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Bishop of Guangzhou silent on religious repression at Taiwan talk

HONG KONG (UCAN): A talk given by Bishop Joseph Gan Junqiu of Guangzhou, at the ninth Fu Jen Academia Catholica International Conference was flagged for not reflecting the truth about religious repression on the mainland.
Bishop Gan spoke about contemporary Catholic theological education and cultural construction in China at the conference, hosted by Taiwan Fu Jen Catholic University from May 4 to 5.
In the discussion session, Precious Blood Sister Beatrice Leung Kit-fun, a Sino-Vatican relations specialist at Wenzao Ursuline University of Languages of Kaoshing, asked the bishop how the Church responded to the Sinisication of religion driven by China’s president, Xi Jinping.
Bishop Gan replied that the policy impacted all five major religions, not just the Catholic Church, adding that religious Sinicisation was not exactly the same as the spirit of inculturation advocated by the Second Vatican Council and would not violate Catholic doctrines.
The bishop, who is recognised by the Vatican and China, was the first senior Chinese cleric to come to Taiwan since the illicitly ordained Bishop Joseph Liu Xinhong of Anhui, privately visited church communities in 2015.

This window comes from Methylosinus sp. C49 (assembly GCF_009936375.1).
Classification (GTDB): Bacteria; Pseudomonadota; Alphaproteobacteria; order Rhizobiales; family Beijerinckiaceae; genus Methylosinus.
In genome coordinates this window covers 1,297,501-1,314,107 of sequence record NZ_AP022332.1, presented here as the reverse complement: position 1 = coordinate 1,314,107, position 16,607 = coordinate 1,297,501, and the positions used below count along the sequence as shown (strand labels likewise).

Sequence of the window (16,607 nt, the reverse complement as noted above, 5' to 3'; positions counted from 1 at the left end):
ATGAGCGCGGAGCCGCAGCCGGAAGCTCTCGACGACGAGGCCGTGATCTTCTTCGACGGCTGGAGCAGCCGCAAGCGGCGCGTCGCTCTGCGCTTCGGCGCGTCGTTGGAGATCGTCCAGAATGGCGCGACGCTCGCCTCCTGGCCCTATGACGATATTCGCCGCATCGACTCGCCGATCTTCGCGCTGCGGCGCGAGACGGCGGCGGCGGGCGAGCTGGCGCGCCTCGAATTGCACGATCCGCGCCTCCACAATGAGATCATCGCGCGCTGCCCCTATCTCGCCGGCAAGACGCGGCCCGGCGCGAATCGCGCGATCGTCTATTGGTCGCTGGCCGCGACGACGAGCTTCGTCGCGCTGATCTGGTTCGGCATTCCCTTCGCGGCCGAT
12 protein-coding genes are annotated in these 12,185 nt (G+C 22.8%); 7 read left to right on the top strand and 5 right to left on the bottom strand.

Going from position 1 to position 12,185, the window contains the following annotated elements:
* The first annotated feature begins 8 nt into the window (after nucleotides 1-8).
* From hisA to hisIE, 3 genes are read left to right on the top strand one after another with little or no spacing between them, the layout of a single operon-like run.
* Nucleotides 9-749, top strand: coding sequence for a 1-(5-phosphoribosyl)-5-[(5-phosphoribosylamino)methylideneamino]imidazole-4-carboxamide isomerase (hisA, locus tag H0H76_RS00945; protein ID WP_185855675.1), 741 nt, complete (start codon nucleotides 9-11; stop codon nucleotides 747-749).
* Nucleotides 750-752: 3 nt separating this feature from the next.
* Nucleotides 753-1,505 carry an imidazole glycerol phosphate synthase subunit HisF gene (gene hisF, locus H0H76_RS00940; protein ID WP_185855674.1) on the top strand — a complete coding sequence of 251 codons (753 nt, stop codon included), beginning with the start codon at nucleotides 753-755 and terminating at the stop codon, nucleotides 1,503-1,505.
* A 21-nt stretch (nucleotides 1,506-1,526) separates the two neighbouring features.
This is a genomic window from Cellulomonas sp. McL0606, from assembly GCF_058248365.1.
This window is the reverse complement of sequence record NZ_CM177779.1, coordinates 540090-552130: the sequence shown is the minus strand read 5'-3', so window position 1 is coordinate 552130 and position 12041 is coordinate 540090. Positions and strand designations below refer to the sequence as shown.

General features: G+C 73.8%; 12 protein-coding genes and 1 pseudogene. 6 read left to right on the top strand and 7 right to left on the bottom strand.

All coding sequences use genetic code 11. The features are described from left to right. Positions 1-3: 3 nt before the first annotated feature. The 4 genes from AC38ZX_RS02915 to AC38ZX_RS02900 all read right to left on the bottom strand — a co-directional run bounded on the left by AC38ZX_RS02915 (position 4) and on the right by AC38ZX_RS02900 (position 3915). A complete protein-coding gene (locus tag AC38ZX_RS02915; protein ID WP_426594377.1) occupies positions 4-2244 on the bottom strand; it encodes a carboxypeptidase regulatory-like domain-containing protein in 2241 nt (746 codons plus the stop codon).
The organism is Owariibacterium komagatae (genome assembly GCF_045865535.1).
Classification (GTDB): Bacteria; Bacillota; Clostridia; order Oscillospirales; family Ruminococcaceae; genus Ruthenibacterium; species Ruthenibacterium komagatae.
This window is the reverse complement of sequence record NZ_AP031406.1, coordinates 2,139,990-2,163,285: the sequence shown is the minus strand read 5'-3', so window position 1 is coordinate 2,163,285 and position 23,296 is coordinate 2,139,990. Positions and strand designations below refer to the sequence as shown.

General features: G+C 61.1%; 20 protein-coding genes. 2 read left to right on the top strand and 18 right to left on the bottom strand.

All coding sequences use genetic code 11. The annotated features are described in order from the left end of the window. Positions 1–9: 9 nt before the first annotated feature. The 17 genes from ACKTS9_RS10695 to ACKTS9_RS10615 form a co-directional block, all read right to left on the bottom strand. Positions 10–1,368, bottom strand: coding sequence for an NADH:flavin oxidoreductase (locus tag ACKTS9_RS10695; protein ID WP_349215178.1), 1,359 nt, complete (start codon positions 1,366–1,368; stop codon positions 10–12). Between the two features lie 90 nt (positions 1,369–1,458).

Sister Leung explained that the bishop’s visit to Taiwan was authorised and arranged by the Chinese Communist Party.
Bishop Gan told the conference that the quality of Catholic academic activities on the mainland had been gradually improving but that most people had a sociology background.
The bishop said that Chinese society had always misunderstood the Church. In the early days, the academic community had been constrained by ideology to distort Christianity, while in recent years Christmas had been boycotted and scholars had opposed the construction of a church in Confucius’ hometown Qufu.
He believed Church members had avoided social and public issues, leading many to believe that “the Church fails to care about society and society cannot understand the Church.”
Bishop Gan said the Church should show more concern for social affairs so that Catholic culture can enter the public space of Chinese society through theological studies and social services.
Sister Leung later observed that the bishop’s talk, while positive in tone, failed to reflect the Communist Party’s tightened religious policy as no mention was made of the forced removal of crosses from churches in China, or minors being prohibited from attending Mass or Catholic kindergartens being seized.
However, she remarked that in light of recent tensions between China and the United States, Beijing hoped that Church members in Taiwan would stand on the side of China.
John Cardinal Tong Hon, the former bishop of Hong Kong, and Archbishop Joseph Ti-kang, the former bishop of Taipei, also attended the conference. 

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